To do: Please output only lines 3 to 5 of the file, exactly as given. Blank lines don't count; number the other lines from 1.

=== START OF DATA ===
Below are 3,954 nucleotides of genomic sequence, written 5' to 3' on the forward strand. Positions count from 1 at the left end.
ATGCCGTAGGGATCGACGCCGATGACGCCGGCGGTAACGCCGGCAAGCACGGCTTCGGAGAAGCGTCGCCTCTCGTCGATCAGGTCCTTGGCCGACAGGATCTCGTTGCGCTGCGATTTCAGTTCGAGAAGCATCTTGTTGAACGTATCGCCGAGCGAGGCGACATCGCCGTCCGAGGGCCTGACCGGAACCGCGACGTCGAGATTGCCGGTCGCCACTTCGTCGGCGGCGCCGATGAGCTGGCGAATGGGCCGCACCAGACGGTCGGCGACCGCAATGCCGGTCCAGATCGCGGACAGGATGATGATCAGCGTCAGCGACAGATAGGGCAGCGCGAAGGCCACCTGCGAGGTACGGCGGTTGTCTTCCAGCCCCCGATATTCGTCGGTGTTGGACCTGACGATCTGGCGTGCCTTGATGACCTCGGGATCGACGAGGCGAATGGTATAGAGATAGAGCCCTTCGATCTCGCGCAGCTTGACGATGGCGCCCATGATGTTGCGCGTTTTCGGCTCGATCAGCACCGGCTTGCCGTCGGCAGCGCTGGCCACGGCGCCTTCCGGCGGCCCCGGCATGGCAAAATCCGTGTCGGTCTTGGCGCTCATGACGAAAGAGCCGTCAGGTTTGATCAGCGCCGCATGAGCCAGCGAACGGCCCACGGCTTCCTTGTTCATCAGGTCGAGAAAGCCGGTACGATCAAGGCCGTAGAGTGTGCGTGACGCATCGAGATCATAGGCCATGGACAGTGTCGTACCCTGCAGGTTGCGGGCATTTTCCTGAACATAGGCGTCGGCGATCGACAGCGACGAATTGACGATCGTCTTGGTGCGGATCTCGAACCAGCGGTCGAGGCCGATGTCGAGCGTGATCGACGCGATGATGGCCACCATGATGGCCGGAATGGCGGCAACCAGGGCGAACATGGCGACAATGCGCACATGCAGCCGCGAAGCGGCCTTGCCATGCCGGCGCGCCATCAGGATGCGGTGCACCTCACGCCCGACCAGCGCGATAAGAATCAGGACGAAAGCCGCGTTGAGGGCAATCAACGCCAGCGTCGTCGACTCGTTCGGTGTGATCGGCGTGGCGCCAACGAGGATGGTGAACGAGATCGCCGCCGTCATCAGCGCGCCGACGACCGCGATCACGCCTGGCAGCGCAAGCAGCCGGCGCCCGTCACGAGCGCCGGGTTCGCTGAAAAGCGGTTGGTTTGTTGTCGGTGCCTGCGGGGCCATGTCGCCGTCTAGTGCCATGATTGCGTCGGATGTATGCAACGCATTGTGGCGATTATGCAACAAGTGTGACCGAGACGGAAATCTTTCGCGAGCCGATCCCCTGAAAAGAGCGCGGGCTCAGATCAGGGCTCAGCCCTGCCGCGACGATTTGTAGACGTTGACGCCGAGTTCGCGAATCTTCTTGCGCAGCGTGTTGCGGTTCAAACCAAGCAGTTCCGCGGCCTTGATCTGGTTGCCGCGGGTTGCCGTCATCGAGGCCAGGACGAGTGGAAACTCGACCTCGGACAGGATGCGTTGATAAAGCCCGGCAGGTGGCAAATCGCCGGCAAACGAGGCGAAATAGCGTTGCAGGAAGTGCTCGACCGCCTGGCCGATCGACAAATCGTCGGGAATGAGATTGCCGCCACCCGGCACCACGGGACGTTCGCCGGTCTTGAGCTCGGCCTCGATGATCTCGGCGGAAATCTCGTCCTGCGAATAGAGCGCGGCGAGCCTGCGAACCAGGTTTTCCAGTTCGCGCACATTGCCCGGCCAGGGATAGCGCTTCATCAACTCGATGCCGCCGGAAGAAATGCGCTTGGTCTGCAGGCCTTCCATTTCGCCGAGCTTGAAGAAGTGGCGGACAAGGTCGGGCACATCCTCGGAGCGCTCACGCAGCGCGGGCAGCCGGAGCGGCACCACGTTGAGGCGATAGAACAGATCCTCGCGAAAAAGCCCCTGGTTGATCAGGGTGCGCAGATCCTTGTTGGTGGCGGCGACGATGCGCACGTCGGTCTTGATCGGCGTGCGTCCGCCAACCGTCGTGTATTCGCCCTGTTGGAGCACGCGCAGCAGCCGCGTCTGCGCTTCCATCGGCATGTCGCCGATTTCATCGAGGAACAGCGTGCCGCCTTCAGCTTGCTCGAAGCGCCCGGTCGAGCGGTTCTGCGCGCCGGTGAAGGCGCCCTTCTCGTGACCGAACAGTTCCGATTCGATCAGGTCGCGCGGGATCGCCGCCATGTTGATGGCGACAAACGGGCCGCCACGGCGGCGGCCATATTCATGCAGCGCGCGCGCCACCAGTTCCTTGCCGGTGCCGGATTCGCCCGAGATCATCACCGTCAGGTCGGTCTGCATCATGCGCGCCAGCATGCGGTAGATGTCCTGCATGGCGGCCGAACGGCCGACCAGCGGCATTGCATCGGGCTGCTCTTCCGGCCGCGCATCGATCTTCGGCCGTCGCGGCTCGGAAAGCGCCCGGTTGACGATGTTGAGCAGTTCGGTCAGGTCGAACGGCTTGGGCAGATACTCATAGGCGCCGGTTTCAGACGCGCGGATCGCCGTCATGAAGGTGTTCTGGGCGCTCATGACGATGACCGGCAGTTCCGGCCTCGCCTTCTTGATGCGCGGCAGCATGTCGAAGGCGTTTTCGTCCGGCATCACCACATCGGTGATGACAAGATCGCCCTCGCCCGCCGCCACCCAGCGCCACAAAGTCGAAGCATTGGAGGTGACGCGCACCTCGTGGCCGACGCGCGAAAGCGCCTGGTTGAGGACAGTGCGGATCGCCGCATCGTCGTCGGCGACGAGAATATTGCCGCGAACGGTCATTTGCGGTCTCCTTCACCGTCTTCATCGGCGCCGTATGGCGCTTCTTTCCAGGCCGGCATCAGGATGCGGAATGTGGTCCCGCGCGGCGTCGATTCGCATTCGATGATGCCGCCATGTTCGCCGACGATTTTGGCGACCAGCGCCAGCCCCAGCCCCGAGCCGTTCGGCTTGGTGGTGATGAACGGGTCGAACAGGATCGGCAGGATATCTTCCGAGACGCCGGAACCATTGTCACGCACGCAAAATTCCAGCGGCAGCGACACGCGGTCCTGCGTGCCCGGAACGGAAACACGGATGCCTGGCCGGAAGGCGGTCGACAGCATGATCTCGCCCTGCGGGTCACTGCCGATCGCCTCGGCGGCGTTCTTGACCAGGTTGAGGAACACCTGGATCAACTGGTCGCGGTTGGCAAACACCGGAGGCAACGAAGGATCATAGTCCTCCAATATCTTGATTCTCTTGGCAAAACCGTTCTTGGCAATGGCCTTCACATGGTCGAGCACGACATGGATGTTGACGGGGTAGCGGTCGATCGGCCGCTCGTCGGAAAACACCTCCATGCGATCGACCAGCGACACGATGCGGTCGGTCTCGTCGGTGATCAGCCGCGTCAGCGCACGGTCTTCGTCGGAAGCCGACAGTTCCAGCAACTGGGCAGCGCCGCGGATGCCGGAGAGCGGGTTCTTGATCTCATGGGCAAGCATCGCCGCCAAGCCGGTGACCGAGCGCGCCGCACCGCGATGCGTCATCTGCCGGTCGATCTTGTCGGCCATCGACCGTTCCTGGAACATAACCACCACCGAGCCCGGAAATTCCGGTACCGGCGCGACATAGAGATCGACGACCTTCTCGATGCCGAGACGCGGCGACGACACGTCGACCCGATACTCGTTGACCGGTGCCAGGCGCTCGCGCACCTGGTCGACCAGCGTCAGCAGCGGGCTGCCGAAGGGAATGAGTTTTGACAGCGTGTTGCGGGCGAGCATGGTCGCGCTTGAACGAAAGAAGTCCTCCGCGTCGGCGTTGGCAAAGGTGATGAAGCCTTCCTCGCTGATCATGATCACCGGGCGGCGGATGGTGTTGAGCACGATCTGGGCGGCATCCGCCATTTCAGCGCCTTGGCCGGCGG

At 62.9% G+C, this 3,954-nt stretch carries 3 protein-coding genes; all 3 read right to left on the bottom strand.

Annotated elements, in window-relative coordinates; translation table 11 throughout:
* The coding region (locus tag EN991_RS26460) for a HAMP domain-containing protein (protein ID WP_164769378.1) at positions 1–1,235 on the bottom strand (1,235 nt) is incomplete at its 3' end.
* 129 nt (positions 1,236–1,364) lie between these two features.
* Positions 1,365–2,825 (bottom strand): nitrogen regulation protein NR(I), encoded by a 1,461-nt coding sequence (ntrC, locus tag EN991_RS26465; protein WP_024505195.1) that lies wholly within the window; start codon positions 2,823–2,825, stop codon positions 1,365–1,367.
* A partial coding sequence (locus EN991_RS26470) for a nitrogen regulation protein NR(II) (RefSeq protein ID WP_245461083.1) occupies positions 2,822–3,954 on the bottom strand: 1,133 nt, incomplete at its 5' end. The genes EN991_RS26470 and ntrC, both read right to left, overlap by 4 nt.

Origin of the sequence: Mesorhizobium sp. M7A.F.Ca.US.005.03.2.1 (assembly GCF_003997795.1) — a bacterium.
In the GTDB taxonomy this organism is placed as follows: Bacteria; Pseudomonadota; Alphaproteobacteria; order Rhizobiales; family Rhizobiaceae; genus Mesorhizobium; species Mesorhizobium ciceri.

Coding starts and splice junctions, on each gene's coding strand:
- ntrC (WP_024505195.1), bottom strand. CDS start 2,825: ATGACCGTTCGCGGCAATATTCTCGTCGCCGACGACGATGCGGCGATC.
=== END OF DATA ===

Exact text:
At 62.9% G+C, this 3,954-nt stretch carries 3 protein-coding genes; all 3 read right to left on the bottom strand.

Annotated elements, in window-relative coordinates; translation table 11 throughout:
* The coding region (locus tag EN991_RS26460) for a HAMP domain-containing protein (protein ID WP_164769378.1) at positions 1–1,235 on the bottom strand (1,235 nt) is incomplete at its 3' end.